I cut out the pattern pieces and then had Jay cut them out of 1/8″ plywood for templates. I’m going to make 25 bags so I didn’t want to worry about making them different sizes due to my paper pattern moving on the fabric.

The first problem I ran into was when I was attempting to sew the handle onto the top of the bag.

Lunch Bag Lid

Due to the foam that I chose to use (more on this later) I barely had enough room to get this under my pressure foot. Then as I was trying to turn corners I apparently forgot to put the pressure foot back down so I had a bunch of thread loops on the bottom. It was not fun.

The next part of the bag that you assemble is the front pocket. I followed the instructions and watched the tutorial again.

Lunch Bag Pocket

I was getting a lot of puckering, my machine was fighting me because the feed dogs kept pulling the pocket the wrong way, and it wasn’t working very well. This pocket ended up across the room and I decided the bag was not going to have a pocket.

I struggled a lot on this bag. I watched the tutorial at least three more times. When I was finished I was not happy.

Lunch Bag Front

It looks okay, but I see all of the imperfections when I look at this bag.

Lunch Bag Back

My intention was to use this as my practice bag. I actually learned a LOT by making this, imperfections and all.

Lunch Bag Inside

I think I’m going to let Jay give this to one of the guys at work. It’s good enough to be used for lunch and it will definitely keep things cold. I just don’t feel that it’s good enough to be given as a gift. I do plan on making another practice bag because I learned a few things from this process.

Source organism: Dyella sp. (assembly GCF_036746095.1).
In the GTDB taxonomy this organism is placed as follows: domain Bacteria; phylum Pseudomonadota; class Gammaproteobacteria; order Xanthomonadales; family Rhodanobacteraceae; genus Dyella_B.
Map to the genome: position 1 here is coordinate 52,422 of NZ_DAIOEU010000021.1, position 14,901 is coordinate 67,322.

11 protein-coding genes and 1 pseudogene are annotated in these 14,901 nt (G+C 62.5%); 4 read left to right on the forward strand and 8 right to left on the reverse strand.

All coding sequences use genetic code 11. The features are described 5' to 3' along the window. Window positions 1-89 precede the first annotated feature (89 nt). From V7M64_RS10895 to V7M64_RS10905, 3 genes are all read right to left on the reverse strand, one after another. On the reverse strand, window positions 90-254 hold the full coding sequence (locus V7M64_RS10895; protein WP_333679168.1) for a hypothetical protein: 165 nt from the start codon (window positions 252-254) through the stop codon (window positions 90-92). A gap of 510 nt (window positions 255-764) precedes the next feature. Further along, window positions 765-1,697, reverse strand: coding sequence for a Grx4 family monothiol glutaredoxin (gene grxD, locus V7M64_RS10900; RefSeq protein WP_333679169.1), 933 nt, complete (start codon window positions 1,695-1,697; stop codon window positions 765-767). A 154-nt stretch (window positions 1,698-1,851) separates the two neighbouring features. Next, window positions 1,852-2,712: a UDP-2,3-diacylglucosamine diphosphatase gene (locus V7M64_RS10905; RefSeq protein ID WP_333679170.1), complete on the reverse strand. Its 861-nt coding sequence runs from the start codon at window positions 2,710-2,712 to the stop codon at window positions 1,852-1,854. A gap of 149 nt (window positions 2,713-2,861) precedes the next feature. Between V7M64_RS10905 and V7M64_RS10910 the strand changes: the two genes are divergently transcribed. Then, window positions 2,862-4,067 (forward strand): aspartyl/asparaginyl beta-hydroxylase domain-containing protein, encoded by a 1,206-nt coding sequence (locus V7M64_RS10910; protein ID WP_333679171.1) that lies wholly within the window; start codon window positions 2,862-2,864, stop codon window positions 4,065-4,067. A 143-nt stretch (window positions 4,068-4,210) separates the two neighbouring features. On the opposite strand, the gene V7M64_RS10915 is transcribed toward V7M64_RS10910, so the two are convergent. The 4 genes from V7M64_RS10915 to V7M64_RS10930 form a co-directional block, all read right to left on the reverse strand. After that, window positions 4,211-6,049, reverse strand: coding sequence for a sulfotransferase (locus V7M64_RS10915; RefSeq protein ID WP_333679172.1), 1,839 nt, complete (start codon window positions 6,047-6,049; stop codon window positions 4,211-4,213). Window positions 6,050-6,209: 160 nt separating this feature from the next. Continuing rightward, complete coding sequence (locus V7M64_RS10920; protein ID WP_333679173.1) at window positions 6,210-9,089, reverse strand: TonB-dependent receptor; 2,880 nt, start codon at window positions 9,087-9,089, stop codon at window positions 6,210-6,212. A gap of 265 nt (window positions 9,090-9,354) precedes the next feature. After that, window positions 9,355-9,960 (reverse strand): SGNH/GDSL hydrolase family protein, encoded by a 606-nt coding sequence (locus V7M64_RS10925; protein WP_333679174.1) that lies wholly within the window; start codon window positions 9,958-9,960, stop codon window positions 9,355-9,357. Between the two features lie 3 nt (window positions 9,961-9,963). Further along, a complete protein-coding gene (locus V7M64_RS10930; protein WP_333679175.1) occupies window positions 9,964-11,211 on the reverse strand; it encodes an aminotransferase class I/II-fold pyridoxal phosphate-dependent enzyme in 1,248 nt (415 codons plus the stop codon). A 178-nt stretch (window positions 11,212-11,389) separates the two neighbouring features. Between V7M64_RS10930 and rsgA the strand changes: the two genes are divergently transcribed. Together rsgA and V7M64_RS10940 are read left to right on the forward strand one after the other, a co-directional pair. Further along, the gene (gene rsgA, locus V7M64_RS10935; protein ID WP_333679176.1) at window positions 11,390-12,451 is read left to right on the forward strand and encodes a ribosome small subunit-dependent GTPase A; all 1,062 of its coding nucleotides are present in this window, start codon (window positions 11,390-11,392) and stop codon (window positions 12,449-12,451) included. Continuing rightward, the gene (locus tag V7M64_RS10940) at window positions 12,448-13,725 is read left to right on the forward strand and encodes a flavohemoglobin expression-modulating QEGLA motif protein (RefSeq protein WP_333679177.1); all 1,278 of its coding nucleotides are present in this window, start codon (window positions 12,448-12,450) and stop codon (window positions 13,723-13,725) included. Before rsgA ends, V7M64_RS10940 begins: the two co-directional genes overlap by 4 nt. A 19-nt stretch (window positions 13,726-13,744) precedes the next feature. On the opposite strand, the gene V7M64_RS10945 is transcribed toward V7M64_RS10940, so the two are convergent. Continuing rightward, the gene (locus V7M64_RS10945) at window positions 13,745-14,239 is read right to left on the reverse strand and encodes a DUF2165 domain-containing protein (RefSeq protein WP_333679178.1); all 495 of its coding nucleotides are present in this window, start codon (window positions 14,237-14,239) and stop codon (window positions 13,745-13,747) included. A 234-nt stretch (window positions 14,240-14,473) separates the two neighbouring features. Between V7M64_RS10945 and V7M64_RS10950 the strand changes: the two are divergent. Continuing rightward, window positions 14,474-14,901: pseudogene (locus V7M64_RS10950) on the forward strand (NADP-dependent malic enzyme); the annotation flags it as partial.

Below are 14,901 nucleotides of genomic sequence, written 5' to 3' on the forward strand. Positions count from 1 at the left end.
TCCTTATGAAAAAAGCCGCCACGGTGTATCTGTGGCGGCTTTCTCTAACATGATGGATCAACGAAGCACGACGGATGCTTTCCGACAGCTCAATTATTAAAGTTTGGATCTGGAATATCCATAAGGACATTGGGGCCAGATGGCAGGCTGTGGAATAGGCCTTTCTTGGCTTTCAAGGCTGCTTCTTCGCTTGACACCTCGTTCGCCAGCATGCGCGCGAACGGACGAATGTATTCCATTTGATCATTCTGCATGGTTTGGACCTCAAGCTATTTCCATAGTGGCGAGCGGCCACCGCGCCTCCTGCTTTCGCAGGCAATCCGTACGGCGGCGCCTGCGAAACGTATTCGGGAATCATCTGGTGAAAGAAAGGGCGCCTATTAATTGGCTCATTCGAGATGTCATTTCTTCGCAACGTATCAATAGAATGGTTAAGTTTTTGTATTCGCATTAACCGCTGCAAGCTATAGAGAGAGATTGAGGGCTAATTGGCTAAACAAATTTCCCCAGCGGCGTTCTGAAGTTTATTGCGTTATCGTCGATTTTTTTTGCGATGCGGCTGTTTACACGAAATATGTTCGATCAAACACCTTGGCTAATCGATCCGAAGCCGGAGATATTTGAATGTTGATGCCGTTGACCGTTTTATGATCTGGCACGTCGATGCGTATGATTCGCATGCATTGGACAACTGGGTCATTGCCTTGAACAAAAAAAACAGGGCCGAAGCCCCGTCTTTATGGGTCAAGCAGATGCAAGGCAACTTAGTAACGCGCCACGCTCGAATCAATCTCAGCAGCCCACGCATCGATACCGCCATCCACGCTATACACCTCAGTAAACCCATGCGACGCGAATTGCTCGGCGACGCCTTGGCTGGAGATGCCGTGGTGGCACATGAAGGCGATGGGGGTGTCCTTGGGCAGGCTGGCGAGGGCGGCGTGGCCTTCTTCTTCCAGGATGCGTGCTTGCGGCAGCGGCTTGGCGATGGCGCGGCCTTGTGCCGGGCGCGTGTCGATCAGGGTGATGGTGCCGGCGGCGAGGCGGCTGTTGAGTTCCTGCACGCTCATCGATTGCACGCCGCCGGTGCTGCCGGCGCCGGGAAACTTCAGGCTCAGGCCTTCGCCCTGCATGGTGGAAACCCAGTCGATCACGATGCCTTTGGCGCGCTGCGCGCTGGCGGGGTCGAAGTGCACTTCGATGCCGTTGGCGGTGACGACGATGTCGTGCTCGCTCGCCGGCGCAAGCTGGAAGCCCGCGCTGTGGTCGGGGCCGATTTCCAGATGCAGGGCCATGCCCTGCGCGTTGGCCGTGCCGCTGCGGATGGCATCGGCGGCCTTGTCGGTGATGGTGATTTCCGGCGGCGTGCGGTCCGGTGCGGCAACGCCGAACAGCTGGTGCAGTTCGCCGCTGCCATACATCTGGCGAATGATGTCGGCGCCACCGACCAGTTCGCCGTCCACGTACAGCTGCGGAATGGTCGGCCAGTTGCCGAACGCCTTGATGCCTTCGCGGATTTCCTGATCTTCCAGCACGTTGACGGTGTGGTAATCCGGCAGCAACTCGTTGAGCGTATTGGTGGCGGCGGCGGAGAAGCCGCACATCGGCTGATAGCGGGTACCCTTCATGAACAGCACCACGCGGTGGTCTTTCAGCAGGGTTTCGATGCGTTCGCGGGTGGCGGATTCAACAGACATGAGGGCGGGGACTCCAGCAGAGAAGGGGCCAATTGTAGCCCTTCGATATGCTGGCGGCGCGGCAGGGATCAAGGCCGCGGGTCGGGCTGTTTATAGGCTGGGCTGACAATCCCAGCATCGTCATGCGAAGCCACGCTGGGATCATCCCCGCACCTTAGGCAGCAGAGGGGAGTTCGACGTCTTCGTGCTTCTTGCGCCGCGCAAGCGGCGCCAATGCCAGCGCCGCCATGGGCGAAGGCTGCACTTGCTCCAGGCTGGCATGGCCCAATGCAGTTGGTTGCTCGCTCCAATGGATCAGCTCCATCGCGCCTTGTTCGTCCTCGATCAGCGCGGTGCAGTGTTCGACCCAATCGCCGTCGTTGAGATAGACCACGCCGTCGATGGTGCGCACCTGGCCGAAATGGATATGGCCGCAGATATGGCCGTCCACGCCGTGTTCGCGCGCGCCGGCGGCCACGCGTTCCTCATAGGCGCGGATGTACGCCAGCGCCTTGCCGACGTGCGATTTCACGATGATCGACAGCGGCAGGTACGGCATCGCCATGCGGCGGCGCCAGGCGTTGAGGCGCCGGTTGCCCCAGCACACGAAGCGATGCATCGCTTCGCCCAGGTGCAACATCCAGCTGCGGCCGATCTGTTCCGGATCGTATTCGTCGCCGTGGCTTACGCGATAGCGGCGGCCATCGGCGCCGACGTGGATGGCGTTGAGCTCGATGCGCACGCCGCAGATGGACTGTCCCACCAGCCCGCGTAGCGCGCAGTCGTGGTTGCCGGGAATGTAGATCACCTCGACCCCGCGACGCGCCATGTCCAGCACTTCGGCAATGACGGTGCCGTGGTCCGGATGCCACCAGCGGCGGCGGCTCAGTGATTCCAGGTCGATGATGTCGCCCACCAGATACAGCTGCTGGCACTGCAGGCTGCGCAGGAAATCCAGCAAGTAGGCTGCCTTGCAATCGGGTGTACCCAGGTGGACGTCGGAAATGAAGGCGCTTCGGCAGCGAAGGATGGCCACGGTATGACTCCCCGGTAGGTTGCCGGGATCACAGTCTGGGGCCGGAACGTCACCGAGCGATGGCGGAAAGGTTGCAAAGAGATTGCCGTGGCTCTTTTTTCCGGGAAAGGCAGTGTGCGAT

Number 1:

You can NOT compare your talents, experience and skill to anybody on social media. Everybody comes from a different place so no two people will have the same results when doing something for the first time. Jess on the OklaRoots YouTube channel has made a LOT of bags so she’s automatically starting out with a different skill set than what I’m bringing to the table. Also, this is not a beginner bag. I knew that going in, but I was quickly reminded of this fact as I started to sew.

Number 2:

You can’t compare your results with another person’s especially if you use completely different materials and tools. Cutting a board requires a saw of some sort, but you’ll get different results if you use a bandsaw or a circular saw or a hand saw. When attempting to sew this bag I was using foam insulation, but it was different than what Jess used. The pattern calls for an insulated bag foam. I’m not quite sure what that is, but Jess used Insul-Bright and ByAnnie’s Soft and Stable. I also used Insul-Bright, but I used a 1/4″ rolled foam packaging material.

What is the difference? There’s actually quite a BIG difference. The Soft and Stable is an open-celled foam that squishes down when you apply pressure. It’s soft and doesn’t crinkle because it’s more of a fabric-type of foam (think of the kind of foam used for chair padding). I went with the rolled foam packaging material because when I tore apart one of Jay’s lunch boxes this was what they used for the insulating material. This foam is a closed-cell foam so it’s got really great insulating properties. The problem is that it doesn’t condense and squish down on itself when pressure is applied. This difference allowed Jess to maneuver and squish her bag down as needed when sewing in difficult areas. I didn’t have hardly any wiggle room at all when trying to sew mine.

Number 3: